How I write - really
I’ve just finished a long short story. How’s that for an oxymoron? It’s about 14,000 words, and I was going to use it as an example of how I write. But I would have felt like a fraud. The problem with going on about how you did something is that you’re only focusing on the part where you were productive. What that doesn’t cover is how much time you spent actively avoiding doing anything; how much time you spent doubting what you were doing; and how much time you spent going over what you’d already done, rather than pushing forward and finishing it.
So I thought I’d give you the whole picture.
The first thing I did was write about 20,000 words related to a different idea. None of them were good, and I couldn’t find anything resembling a story. I got to about a month out from deadline and I panicked. I had no confidence that it would ‘give’ in time. That it would let me in, so to speak. So I went with another idea. Something I’d started work on a long time ago.
But I’ve changed as a writer, so anything I thought was still useable from that original story had to be re-written. I ended up discarding about three quarters of the original plot and taking the whole thing in a new direction. I also got rid of my main character, which meant I had to tell the story from a new character’s viewpoint.
The only good thing was that it ‘gave’ pretty quickly. So I felt like I was 'in the story'. (I can’t think of a better way to put it, but I hope you get what I mean.) It started well, and I got my first 5,000 words down. But then I froze, and kept working and re-working those words rather than pushing forward. Whenever I wrote a new scene, I ended up disliking it, and erasing it.
With around a week to go, I got hit with a whole heap of other stuff to do because Night Beach was about to be released. So I asked if I could please, please, please have an extra week - even though I used to think I'd never be one of those authors, turns out I am one of those authors.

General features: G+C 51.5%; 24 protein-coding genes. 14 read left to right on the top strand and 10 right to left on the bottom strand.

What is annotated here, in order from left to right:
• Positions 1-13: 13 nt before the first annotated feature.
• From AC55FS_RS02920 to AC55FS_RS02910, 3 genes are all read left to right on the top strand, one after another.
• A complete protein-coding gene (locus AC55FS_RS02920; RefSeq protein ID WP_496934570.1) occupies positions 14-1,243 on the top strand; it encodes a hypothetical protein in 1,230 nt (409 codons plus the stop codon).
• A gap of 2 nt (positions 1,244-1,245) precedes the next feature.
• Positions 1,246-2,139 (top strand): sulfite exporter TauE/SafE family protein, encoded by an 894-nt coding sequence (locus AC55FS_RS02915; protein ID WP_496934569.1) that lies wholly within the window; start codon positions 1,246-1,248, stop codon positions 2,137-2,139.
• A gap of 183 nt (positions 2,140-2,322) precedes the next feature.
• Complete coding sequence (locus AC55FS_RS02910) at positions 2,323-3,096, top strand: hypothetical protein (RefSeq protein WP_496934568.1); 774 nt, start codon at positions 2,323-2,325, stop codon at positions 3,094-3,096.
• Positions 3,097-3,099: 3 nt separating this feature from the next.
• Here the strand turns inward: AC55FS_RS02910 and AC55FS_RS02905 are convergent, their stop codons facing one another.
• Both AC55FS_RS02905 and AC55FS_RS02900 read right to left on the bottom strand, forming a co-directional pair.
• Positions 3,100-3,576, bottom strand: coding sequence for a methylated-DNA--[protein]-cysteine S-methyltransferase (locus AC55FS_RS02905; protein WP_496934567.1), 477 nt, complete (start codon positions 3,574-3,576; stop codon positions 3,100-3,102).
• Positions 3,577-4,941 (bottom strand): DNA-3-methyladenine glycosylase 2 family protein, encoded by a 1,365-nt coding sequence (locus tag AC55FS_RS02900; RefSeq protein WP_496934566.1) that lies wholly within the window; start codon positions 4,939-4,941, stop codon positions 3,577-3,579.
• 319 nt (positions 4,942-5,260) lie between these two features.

Luckily, I was allowed another week. Great. Another week of pain. Really panicking now, I managed to eke out a further 5,000 words. But I still couldn’t finish it. At this point, I started whinging – to my husband, my friends, my mum, my dad. And they just looked bored, because apparently I do this EVERY TIME.
About four days out from my new deadline, I kind of shut down. Instead of going up to my desk to work one night, I watched The Block. Why? Because I felt miserable and I wanted to watch someone else who felt they were faced with an insurmountable task.
Did it help? Not really. But the next day, I finally felt like words were coming easily. And not all of them were bad. At that point, I committed to finishing the story.
I had a similar experience ahead of the deadline for Night Beach. Getting it finished was a saga, not least because a whole heap of life stuff got in the way. But I do remember that towards the end I realised I had to accept all that and just write anyway. They were parameters I had to work with, and they were difficult, but I could still work if I really, really wanted to.
I find the pressure of a deadline difficult to cope with. But sometimes I think that at least they force me to finish. Even before I got published, I used to use competitions as deadlines for finishing work.
How about you guys? Do you like deadlines? Do you rise to them? Or do you procrastinate and faff around like me? Have you got any tips on how to deal with them?
PS I watched The Voice, too, but it didn't help either.
PPS Don't forget the GIVEAWAY. There is a deadline for that, and it's the end of the month. So get cracking on that note. If you need a refresher, check my second post for this month.